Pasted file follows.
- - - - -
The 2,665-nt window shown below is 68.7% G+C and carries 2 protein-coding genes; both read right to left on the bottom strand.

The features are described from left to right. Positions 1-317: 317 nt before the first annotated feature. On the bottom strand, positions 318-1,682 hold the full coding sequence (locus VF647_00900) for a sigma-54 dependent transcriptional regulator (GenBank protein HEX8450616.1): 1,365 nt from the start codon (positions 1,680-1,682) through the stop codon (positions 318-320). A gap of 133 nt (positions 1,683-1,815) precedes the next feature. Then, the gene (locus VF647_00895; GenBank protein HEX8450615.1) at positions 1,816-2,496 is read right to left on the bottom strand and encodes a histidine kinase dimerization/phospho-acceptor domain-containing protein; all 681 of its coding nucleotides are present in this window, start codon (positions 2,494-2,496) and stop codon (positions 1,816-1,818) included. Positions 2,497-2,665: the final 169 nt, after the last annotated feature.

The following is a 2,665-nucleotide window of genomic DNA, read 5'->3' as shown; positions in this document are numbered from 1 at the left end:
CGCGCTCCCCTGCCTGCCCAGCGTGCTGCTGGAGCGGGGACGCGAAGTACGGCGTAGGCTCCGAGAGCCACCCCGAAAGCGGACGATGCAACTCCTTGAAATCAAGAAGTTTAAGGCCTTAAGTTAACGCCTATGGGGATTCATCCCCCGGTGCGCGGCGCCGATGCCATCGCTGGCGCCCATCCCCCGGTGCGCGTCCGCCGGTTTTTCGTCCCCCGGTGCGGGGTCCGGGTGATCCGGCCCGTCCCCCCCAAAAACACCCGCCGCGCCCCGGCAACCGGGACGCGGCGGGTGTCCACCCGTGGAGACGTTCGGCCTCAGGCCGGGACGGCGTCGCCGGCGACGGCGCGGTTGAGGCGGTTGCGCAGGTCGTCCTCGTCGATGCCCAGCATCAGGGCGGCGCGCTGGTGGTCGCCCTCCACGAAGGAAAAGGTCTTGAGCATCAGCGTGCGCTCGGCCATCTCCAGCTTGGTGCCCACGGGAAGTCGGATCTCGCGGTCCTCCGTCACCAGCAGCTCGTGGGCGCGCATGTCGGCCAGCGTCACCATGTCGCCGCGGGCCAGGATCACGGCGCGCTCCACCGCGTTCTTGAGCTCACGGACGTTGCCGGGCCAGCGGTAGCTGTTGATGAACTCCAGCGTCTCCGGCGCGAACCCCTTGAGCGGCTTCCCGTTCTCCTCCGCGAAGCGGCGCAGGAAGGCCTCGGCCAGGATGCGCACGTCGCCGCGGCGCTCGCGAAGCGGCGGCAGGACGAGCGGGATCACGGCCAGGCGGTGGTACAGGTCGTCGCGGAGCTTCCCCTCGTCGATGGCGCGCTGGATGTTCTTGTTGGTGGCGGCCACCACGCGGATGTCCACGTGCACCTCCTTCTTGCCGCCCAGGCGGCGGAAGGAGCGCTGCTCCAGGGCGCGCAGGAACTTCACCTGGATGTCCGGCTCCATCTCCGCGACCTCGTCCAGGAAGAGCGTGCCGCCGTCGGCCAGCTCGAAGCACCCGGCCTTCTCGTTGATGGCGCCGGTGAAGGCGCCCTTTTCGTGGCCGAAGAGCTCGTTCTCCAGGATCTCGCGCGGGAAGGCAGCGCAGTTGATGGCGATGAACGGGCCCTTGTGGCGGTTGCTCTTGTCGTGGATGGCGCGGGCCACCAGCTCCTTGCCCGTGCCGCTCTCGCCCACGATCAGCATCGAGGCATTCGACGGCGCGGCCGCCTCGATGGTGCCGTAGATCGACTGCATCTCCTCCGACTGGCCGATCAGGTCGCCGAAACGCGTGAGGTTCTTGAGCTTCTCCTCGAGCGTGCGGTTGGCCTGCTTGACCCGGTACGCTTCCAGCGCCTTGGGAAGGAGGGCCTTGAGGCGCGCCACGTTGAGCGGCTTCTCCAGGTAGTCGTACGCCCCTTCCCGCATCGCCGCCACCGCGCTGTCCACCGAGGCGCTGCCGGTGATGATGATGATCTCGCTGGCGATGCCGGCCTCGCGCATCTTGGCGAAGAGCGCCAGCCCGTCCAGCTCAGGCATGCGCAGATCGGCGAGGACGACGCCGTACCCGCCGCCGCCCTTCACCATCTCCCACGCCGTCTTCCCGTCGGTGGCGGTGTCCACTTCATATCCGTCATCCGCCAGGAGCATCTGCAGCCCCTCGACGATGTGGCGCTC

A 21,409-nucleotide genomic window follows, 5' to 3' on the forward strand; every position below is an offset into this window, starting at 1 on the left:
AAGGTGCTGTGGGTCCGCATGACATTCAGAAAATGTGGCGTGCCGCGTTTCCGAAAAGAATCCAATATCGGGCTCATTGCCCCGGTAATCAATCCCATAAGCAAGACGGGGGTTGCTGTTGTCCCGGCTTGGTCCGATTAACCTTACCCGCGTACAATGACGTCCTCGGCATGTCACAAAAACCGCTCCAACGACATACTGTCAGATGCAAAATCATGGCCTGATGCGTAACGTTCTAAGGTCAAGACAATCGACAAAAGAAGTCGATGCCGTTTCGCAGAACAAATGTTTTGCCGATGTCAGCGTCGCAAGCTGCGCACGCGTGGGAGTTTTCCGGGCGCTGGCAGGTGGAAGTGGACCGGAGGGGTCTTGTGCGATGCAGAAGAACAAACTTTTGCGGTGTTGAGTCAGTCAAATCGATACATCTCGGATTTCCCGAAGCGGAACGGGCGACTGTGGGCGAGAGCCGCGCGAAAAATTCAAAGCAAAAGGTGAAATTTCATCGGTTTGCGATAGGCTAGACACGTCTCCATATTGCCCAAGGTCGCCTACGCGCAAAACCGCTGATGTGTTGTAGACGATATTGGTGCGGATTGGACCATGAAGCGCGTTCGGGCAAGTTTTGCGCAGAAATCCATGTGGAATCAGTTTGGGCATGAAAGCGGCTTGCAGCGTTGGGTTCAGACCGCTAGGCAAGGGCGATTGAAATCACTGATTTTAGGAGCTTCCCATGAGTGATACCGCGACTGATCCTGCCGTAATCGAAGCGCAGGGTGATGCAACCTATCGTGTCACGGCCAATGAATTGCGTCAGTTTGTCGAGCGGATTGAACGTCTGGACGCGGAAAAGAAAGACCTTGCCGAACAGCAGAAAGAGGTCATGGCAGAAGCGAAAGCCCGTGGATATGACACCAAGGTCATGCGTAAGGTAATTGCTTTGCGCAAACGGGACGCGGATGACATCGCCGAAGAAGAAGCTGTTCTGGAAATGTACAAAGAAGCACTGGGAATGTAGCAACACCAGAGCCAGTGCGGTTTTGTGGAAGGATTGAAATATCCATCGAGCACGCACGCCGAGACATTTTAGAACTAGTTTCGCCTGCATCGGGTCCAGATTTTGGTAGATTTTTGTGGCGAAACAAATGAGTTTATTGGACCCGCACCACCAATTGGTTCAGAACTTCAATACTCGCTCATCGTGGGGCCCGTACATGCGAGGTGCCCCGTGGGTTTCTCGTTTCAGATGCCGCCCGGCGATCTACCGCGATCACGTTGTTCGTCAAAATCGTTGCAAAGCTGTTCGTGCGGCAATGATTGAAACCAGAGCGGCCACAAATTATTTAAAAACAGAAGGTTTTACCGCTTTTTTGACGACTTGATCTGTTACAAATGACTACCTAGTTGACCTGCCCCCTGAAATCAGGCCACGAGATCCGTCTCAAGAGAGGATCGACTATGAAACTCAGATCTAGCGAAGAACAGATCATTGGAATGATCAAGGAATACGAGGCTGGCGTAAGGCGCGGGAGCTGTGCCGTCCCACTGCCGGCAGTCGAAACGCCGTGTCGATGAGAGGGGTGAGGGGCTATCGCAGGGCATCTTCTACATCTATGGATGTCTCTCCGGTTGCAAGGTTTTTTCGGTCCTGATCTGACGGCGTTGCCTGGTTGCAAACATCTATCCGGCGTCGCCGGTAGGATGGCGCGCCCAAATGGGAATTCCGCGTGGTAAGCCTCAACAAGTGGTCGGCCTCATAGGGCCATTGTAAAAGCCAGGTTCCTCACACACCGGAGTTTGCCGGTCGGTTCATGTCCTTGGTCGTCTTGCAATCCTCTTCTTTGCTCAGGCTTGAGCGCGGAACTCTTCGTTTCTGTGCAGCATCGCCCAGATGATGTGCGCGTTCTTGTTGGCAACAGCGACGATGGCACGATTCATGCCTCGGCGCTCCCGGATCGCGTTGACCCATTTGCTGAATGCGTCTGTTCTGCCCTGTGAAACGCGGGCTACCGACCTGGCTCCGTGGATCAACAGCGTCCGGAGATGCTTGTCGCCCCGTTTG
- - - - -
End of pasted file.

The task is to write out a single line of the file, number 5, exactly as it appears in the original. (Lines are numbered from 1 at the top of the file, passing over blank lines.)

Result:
A 21,409-nucleotide genomic window follows, 5' to 3' on the forward strand; every position below is an offset into this window, starting at 1 on the left: